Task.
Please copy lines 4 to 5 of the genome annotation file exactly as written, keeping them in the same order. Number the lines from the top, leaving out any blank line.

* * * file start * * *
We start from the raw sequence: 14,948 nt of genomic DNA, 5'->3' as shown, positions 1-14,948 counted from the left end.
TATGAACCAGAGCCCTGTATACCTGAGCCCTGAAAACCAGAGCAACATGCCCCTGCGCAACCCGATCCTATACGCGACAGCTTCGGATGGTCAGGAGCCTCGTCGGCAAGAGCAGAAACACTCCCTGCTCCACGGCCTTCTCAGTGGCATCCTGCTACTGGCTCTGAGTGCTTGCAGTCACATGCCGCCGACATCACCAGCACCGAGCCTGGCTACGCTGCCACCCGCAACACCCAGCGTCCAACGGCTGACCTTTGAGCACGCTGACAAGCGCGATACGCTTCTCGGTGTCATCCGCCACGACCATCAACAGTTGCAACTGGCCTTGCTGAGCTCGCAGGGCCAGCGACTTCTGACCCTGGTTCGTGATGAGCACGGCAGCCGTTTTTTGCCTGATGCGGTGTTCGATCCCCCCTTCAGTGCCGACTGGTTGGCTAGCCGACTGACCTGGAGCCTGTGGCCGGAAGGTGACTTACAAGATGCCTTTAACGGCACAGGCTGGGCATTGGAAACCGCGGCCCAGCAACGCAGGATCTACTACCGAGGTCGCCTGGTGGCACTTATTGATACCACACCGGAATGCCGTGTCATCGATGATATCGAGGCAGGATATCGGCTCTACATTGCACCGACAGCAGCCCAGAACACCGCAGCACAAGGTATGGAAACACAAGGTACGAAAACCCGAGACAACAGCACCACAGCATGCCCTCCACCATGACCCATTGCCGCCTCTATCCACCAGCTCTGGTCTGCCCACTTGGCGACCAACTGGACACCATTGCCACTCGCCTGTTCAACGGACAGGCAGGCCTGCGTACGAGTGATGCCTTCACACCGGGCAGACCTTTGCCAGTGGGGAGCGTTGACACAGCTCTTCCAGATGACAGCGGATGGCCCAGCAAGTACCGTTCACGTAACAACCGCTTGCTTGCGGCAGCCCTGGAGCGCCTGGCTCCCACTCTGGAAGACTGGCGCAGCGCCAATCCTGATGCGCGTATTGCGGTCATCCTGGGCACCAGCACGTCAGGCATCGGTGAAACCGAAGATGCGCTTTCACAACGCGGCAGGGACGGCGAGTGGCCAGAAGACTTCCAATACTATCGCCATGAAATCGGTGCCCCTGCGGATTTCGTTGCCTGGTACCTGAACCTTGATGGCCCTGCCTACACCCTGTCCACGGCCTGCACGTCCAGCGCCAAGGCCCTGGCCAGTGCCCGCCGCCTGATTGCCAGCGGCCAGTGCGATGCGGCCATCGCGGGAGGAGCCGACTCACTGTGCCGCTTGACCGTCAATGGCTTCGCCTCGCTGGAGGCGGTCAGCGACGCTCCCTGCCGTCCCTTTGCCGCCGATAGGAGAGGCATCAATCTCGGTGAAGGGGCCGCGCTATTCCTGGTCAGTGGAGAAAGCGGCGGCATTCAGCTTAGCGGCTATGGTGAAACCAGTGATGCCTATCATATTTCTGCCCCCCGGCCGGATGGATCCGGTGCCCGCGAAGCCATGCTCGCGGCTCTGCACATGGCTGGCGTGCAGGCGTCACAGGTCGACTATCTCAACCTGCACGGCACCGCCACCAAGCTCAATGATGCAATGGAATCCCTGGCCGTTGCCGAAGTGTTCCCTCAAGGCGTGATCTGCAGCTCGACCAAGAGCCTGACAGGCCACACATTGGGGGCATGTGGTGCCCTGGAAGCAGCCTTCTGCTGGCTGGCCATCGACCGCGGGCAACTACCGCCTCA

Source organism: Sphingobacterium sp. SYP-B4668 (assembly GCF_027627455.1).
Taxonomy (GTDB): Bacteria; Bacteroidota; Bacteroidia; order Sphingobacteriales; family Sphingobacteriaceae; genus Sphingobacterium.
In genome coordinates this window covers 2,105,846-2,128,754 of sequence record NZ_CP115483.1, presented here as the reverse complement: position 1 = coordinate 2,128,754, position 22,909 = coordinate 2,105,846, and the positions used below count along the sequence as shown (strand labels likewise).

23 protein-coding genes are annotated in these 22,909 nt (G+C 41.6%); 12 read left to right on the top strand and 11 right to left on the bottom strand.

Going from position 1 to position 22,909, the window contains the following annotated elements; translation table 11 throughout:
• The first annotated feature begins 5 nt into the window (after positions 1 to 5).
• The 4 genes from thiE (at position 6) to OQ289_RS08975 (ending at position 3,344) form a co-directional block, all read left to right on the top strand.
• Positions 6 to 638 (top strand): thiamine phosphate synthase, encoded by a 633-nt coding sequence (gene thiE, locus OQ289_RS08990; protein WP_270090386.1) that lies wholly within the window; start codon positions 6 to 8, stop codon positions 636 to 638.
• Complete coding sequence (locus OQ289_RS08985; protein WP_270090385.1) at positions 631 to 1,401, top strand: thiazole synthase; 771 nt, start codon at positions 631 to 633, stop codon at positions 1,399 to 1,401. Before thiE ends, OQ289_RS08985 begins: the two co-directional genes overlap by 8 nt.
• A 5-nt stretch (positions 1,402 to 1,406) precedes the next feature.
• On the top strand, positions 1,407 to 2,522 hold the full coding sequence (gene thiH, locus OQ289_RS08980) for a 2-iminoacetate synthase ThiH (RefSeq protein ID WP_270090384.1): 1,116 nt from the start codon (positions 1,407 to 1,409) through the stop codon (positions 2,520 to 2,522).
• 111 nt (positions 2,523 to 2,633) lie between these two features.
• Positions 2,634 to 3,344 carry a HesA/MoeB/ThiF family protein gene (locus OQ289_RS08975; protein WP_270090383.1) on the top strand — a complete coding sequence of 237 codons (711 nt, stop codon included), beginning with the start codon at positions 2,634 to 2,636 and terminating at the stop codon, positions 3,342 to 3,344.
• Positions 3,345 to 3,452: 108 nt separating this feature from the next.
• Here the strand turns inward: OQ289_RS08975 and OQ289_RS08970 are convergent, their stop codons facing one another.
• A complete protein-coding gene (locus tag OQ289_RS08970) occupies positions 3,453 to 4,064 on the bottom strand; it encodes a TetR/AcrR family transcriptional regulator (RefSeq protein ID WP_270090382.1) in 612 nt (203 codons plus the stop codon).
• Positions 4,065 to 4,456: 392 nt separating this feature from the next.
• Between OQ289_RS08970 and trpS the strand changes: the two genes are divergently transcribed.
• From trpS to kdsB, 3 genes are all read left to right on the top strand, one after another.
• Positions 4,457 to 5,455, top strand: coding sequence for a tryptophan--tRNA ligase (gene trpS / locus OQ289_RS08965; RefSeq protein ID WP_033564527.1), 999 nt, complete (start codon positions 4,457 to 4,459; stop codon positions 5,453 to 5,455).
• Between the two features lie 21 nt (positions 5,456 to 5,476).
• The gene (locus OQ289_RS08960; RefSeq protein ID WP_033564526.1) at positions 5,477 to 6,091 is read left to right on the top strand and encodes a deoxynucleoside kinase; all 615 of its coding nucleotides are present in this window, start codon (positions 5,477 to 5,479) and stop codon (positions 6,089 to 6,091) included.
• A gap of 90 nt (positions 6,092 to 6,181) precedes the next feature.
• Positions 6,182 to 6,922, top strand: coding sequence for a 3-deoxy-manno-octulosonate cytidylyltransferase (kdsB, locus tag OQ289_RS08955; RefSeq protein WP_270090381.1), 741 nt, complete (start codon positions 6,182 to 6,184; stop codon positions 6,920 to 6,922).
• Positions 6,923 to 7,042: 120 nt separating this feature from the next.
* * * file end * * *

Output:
Taxonomy (GTDB): Bacteria; Bacteroidota; Bacteroidia; order Sphingobacteriales; family Sphingobacteriaceae; genus Sphingobacterium.
In genome coordinates this window covers 2,105,846-2,128,754 of sequence record NZ_CP115483.1, presented here as the reverse complement: position 1 = coordinate 2,128,754, position 22,909 = coordinate 2,105,846, and the positions used below count along the sequence as shown (strand labels likewise).